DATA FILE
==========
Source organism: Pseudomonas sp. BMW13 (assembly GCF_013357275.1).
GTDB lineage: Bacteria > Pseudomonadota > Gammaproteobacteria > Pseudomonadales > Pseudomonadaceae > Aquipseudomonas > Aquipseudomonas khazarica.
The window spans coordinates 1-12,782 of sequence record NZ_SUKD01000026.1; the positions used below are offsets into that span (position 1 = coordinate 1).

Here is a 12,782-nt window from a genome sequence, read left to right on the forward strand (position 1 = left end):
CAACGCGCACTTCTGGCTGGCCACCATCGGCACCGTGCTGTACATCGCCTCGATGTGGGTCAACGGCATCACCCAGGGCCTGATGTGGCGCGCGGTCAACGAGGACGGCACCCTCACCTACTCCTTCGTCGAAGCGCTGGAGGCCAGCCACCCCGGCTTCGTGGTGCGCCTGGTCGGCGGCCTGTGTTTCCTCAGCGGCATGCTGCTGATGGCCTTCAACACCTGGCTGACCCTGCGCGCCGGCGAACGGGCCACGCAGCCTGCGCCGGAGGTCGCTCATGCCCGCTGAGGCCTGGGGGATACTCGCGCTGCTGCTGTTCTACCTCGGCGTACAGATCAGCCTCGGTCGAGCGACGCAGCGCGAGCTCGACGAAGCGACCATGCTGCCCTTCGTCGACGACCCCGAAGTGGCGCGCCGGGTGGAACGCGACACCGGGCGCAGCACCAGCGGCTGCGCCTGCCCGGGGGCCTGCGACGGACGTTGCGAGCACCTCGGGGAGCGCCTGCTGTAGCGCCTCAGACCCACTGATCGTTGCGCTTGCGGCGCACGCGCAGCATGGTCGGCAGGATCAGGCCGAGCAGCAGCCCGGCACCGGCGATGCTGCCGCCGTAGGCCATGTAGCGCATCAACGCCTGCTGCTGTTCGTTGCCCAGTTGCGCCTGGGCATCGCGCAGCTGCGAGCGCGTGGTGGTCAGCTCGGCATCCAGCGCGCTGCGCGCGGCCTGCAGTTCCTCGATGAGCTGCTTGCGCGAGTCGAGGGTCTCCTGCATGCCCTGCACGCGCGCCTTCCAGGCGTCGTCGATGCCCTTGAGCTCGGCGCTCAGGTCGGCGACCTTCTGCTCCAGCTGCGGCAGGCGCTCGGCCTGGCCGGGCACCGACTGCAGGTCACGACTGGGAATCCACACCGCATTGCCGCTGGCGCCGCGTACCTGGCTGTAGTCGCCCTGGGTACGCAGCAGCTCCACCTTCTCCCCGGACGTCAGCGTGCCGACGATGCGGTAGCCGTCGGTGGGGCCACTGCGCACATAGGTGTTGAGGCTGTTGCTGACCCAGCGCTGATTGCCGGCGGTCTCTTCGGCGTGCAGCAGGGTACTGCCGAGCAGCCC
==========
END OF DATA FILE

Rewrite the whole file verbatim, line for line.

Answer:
Source organism: Pseudomonas sp. BMW13 (assembly GCF_013357275.1).
GTDB lineage: Bacteria > Pseudomonadota > Gammaproteobacteria > Pseudomonadales > Pseudomonadaceae > Aquipseudomonas > Aquipseudomonas khazarica.
The window spans coordinates 1-12,782 of sequence record NZ_SUKD01000026.1; the positions used below are offsets into that span (position 1 = coordinate 1).

Here is a 12,782-nt window from a genome sequence, read left to right on the forward strand (position 1 = left end):
CAACGCGCACTTCTGGCTGGCCACCATCGGCACCGTGCTGTACATCGCCTCGATGTGGGTCAACGGCATCACCCAGGGCCTGATGTGGCGCGCGGTCAACGAGGACGGCACCCTCACCTACTCCTTCGTCGAAGCGCTGGAGGCCAGCCACCCCGGCTTCGTGGTGCGCCTGGTCGGCGGCCTGTGTTTCCTCAGCGGCATGCTGCTGATGGCCTTCAACACCTGGCTGACCCTGCGCGCCGGCGAACGGGCCACGCAGCCTGCGCCGGAGGTCGCTCATGCCCGCTGAGGCCTGGGGGATACTCGCGCTGCTGCTGTTCTACCTCGGCGTACAGATCAGCCTCGGTCGAGCGACGCAGCGCGAGCTCGACGAAGCGACCATGCTGCCCTTCGTCGACGACCCCGAAGTGGCGCGCCGGGTGGAACGCGACACCGGGCGCAGCACCAGCGGCTGCGCCTGCCCGGGGGCCTGCGACGGACGTTGCGAGCACCTCGGGGAGCGCCTGCTGTAGCGCCTCAGACCCACTGATCGTTGCGCTTGCGGCGCACGCGCAGCATGGTCGGCAGGATCAGGCCGAGCAGCAGCCCGGCACCGGCGATGCTGCCGCCGTAGGCCATGTAGCGCATCAACGCCTGCTGCTGTTCGTTGCCCAGTTGCGCCTGGGCATCGCGCAGCTGCGAGCGCGTGGTGGTCAGCTCGGCATCCAGCGCGCTGCGCGCGGCCTGCAGTTCCTCGATGAGCTGCTTGCGCGAGTCGAGGGTCTCCTGCATGCCCTGCACGCGCGCCTTCCAGGCGTCGTCGATGCCCTTGAGCTCGGCGCTCAGGTCGGCGACCTTCTGCTCCAGCTGCGGCAGGCGCTCGGCCTGGCCGGGCACCGACTGCAGGTCACGACTGGGAATCCACACCGCATTGCCGCTGGCGCCGCGTACCTGGCTGTAGTCGCCCTGGGTACGCAGCAGCTCCACCTTCTCCCCGGACGTCAGCGTGCCGACGATGCGGTAGCCGTCGGTGGGGCCACTGCGCACATAGGTGTTGAGGCTGTTGCTGACCCAGCGCTGATTGCCGGCGGTCTCTTCGGCGTGCAGCAGGGTACTGCCGAGCAGCCC